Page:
My response to the question: What could be done to make math seem less uncool?

Link: My response to the question: What could be done to make math seem less uncool?

Here are a few suggestions:

1. Take student questions seriously. In my experience, students aren’t born disliking math, and probably everyone is naturally interested in the subject. But once they’re taught that it has no relevance to their lives, and that there are no questions to answer, just insipid “problems” to solve, they learn to hate it. In my experience, the questions students ask are often the most interesting (and historically relevant) anyway. “Is infinity plus one the same as infinity” is actually a deep and mathematically useful question to ask. What does it mean for infinite sets to be “equal” in size? These questions take you interesting places, and if you’re a clever teacher, it’s not hard to take student questions seriously and still cover the curriculum you need to cover.

2. Mention great results and unsolved problems. So many people think that there’s nothing left to do in math. In reality, we know so little it’s shocking. We have a quadratic formula for degree 2 polynomials. We have a cubic formula for degree 3, and a quartic formula for degree 4. Quintic formula? Don’t have one. Ditto for every degree above 5. Is it even possible to find it? No. How do we know? How is it possible to prove anything is impossible without testing all the (infinite) cases?

3. Teach math along with it’s history. Isn’t math more interesting if we learn that the field of probability started with two mathematicians gambling? Or that the person who proved that there can be no quintic (or higher) formula died in a duel, after having written a letter the night before that solved the historic problem and gave birth to three new fields of mathematics?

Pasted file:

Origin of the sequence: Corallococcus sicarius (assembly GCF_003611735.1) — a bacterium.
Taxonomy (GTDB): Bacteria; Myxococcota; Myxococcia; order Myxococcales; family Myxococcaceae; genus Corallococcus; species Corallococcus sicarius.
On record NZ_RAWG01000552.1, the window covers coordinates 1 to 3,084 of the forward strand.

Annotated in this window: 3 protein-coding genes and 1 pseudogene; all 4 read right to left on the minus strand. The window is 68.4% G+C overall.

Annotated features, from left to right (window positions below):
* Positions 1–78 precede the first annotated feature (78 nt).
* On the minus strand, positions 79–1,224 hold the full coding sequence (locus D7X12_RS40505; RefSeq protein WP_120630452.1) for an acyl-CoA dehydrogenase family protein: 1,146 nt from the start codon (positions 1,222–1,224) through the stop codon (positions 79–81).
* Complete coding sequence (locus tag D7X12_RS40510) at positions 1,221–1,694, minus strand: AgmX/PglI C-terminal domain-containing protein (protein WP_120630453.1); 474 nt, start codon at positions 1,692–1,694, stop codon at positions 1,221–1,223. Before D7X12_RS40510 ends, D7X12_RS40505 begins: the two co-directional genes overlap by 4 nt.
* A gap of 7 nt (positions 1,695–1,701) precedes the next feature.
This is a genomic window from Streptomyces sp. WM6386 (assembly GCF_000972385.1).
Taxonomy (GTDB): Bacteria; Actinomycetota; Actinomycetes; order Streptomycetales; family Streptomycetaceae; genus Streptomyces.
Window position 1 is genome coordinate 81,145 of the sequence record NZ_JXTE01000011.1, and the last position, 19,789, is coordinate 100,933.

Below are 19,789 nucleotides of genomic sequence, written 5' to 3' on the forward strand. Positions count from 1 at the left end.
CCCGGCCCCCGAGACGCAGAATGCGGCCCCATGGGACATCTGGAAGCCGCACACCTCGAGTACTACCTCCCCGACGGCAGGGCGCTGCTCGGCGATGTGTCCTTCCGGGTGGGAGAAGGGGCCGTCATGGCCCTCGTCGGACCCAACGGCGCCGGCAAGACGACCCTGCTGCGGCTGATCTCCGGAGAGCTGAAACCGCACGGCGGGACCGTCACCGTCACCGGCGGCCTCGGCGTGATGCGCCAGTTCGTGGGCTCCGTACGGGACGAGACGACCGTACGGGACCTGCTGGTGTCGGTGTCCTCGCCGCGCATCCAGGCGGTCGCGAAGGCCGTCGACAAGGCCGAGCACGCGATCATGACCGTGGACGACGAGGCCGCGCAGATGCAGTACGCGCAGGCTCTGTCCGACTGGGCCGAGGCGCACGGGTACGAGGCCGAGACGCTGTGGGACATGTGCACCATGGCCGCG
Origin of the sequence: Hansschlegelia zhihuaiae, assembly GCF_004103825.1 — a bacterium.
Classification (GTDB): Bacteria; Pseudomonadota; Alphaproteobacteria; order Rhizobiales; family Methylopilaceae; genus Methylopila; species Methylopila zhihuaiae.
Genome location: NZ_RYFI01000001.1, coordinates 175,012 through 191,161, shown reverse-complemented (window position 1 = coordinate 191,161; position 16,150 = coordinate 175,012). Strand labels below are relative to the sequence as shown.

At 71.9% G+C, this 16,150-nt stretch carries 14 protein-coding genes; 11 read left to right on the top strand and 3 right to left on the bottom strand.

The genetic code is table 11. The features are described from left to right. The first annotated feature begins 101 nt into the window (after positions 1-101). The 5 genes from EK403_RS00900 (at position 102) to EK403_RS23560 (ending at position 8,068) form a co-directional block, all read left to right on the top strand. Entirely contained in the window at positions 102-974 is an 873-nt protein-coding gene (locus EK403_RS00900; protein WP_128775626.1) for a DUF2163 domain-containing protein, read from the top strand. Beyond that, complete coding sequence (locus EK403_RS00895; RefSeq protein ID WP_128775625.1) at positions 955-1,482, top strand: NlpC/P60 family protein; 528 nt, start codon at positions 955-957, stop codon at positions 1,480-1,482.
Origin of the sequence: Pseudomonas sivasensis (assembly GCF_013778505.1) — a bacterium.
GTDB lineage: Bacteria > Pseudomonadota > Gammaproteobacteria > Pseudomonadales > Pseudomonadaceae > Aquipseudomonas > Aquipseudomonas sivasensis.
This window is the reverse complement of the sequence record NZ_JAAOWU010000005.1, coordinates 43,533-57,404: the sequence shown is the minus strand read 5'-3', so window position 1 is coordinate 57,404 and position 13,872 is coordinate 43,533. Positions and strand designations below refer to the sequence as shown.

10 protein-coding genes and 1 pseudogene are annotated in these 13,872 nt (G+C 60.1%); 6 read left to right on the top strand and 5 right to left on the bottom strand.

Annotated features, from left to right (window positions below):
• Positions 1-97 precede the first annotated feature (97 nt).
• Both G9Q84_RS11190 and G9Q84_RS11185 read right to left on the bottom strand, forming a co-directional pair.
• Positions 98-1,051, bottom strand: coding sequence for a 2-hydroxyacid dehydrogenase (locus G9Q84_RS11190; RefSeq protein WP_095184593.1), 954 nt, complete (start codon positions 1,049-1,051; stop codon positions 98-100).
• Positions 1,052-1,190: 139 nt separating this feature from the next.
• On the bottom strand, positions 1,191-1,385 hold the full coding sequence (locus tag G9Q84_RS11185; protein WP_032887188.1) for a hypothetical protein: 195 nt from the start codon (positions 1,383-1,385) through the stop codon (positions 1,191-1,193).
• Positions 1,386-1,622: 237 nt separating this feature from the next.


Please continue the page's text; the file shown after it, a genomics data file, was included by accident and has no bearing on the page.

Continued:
These are all illustrations of the point which others have already mentioned: if students are invited to have a personal, relevant engagement with a living subject, they’ll find it interesting; if they’re forced to memorize a bunch of rules for no reason that have no usefulness anyway, they’ll find it boring and stupid.

(For more, check out this fluther question about the excellent essay A Mathematician’s Lament.)

Gelfand Passes

Link: Gelfand Passes

The mathematician Israel Gelfand died today. His obituary contrasts the direction of his work—fundamental and tool developing—with his advisor’s, which was more ambitious and difficult to follow. More and more, I’m becoming convinced that spanning fields rather than pushing into the stratosphere of a single one, is the more valuable contribution, if you have the potential to do both.

Though let’s not fool ourselves. Clearly Gelfand was deep in his work. It’s important not to use “broadness” as an excuse for lack of depth.

Forgetting and learning

One of the remarkable things about learning math is that steps forward in understanding require a kind of forgetting. Everything always looks simple in retrospect; it’s letting go of your biases that prevent you from learning that is difficult. There are great examples of this in the book Ender’s Game: the main character goes into zero gravity for the first time and realizes that he can let go of his conception of “down.” Simple, but difficult.

I’ve often wondered about why this is so often the case. After all, learning seems constructive in nature, but forgetting and letting go of bias is deconstructive, and seems like it’s the opposite process. Today I had another thought on the topic though. I’ve long suspected that much learning involves a refinement of vision and categorization. Toddlers sometimes go through phases of calling all animals “doggies,” for example, because their categories aren’t sufficiently refined. (I heard one story of a child passing a field and point to the “moo doggies” there.) But this means that we learn through differentiating more deeply between things. In other words, we forget that they seemed alike. They’re actually different.